Yihya al-‘Amudi at Hadassah Ein Kerem Hospital, West Jerusalem, 21 May 2015. Photograph courtesy of the family.

On 21 May 2015, Yihya al-‘Amudi, 10, lost his eye after being hit by a black sponge round fired at him by an Israeli Border Police officer. This ammunition, used by the police since last year, does not cause severe injury if used according to regulations. However, ACRI has documented numerous instances in which sponge rounds were fired contrary to regulations, resulting in injuries to individuals not involved in clashes and killing one 15-year-old. Lack of accountability for wrongful firing makes the next lethal incident only a matter of time.

A new report B’Tselem published today indicates that remand in custody is the rule rather than the exception for Palestinian defendants. Most cases, therefore, end in plea bargains. To all intents and purposes, the Israeli military court appears to be a court like any other. There are prosecutors and defense attorneys. There are rules of procedure, laws and regulations. There are judges who hand down rulings and verdicts couched in reasoned legal language. Nonetheless, this façade of propriety masks one of the most injurious apparatuses of the occupation. The rules of Israeli law, ostensibly applied to the military court, have been rendered essentially meaningless - merely serving to whitewash the flaws of the military court system.

Muhammad 'Ali-Kosba, 17. Photo courtesy of the family.

B'Tselem's findings indicate that Muhammad 'Ali-Kosba threw a stone at the windshield of Binyamin Brig. Commander Shomer, shattering it, and then fled with other teens. Col. Shomer and another soldier pursued them on foot. Shomer shot 'Ali-Kosba from a distance of some ten meters, hitting him in the face and in the back. B'Tselem's investigation indicates 'Ali-Kosba posed no mortal threat to the soldiers at the time of the shooting. Sweeping support for Shomer's action conveys this message to troops: shooting a Palestinian stone thrower is acceptable, even desirable, even if the person is fleeing and no longer a threat.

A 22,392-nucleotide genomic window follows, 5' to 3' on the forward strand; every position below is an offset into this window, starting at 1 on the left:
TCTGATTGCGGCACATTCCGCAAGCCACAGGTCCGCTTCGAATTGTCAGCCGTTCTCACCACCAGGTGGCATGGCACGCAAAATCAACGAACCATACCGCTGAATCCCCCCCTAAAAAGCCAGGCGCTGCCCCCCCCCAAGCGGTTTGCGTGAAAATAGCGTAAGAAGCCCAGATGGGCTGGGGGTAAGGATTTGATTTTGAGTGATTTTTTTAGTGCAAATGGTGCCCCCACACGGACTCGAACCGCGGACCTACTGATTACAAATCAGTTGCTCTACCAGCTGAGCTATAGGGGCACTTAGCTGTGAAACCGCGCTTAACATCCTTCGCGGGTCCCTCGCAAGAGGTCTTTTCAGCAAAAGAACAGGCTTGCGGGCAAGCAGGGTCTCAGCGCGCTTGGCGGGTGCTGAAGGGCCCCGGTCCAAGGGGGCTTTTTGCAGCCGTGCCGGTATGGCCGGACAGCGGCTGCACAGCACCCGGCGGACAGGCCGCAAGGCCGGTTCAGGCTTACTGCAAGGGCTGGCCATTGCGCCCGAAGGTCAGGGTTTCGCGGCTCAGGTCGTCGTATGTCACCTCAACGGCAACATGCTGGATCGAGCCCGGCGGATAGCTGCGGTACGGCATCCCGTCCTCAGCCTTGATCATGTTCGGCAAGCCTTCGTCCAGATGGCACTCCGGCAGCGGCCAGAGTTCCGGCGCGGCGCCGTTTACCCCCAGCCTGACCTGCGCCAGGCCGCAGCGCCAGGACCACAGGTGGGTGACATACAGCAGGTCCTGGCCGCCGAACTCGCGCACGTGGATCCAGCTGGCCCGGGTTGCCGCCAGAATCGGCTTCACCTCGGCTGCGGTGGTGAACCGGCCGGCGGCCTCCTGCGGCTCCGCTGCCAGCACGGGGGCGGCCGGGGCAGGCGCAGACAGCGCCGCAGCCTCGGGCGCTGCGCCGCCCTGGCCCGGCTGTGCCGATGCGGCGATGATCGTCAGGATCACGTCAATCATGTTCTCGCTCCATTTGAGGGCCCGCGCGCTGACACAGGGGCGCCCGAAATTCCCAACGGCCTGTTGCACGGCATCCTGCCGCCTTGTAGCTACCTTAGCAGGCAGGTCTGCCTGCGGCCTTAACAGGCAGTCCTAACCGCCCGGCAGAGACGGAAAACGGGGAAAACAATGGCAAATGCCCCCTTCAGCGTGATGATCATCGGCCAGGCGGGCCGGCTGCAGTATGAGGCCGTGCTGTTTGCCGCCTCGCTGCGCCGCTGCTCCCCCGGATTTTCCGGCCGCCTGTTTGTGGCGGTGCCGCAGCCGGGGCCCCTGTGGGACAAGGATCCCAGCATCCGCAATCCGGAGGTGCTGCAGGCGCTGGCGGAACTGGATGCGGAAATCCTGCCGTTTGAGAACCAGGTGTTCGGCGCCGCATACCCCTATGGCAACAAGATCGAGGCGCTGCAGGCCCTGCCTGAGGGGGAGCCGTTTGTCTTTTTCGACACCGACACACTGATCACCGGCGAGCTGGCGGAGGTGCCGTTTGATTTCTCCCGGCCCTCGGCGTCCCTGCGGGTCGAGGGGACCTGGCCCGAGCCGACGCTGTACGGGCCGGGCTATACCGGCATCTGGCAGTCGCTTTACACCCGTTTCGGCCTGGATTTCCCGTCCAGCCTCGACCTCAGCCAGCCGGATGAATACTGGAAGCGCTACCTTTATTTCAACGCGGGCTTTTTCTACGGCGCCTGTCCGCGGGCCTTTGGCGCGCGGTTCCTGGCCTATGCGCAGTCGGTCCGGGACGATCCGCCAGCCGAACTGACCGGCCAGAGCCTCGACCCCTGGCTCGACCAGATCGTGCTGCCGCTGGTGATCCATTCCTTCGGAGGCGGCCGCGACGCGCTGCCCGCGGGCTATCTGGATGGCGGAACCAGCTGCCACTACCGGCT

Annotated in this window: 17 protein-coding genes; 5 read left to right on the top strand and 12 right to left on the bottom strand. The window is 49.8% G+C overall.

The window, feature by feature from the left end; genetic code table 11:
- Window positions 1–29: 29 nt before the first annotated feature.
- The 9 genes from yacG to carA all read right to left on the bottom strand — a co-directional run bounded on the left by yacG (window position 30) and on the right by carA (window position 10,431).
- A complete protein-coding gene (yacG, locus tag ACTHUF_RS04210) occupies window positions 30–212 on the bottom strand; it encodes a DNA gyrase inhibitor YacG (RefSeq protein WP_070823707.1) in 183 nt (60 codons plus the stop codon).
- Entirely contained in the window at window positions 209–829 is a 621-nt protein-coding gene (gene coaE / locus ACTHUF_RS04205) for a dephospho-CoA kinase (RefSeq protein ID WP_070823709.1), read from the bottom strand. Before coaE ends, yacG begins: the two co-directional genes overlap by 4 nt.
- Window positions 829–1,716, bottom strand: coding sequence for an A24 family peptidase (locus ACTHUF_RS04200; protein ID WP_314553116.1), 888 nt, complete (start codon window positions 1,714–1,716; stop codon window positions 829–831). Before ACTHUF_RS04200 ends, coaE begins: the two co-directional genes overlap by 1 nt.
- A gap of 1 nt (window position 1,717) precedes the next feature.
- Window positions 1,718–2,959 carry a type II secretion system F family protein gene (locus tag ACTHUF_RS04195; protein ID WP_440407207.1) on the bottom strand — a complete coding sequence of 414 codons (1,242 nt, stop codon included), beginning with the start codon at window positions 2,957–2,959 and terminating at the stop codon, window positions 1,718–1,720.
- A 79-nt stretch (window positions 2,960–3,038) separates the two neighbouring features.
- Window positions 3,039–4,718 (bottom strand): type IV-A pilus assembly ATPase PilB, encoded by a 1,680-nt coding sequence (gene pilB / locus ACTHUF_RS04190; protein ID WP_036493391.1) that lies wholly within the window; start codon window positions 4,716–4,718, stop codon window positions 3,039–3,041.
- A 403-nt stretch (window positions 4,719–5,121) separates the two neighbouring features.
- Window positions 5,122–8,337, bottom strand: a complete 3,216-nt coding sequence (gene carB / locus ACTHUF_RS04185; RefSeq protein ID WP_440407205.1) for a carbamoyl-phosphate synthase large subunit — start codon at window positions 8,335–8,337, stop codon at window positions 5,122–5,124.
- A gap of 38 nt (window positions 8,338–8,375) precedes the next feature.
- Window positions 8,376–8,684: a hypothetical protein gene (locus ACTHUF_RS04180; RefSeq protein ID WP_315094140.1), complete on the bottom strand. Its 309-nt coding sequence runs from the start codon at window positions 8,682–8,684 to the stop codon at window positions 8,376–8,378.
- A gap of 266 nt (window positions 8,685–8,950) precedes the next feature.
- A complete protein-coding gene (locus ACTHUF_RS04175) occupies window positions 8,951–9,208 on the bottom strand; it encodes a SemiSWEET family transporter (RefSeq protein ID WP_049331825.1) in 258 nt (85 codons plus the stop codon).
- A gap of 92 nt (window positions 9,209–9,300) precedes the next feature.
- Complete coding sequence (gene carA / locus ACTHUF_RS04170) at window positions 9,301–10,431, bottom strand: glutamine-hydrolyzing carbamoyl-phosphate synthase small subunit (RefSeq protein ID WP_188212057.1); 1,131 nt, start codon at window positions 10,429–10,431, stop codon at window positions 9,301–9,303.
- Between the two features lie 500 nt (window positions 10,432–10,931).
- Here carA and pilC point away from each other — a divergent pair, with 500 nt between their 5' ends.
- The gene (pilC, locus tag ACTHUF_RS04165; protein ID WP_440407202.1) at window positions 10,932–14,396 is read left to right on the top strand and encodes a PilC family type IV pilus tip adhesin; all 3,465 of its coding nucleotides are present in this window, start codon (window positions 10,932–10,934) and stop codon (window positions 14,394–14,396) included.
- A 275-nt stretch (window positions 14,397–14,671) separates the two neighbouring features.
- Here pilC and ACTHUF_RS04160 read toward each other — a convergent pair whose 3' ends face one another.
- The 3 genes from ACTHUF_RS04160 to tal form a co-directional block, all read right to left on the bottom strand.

Still from footage.

Seven years ago, a military officer fired a rubber-coated metal bullet at Eran Cohen’s leg at a demonstration against the Separation Barrier in Bil’in. Three and a half years ago, the MAG decided to close the investigation. B’Tselem appealed the decision two years ago, arguing there is sufficient evidence to indict the officer. In March 2015, the MAG Corps notified B’Tselem that the investigation had been reopened to try and glean new evidence from the video footage in the case file. B’Tselem had sent in the footage shortly after the incident.

The bombings of the Gaza Strip began a year ago today. For hundreds of thousands of Palestinians in the Gaza Strip, last summer’s nightmare has become an ongoing reality. There are now some 100,000 displaced persons in Gaza living with relatives or in rented homes, in tents, or in the ruins of their old homes. Nearly 20,000 houses were partly or completely destroyed last summer, and hundreds of thousands of people in Gaza still live in 150,000 damaged residences. After the fighting ended, B'Tselem continued to publicize the stories of Gazans who are still dealing with its consequences.

B'Tselem has championed human rights in the West Bank and Gaza Strip for over two decades, promoting a future where all Israelis and Palestinians will live in freedom and dignity.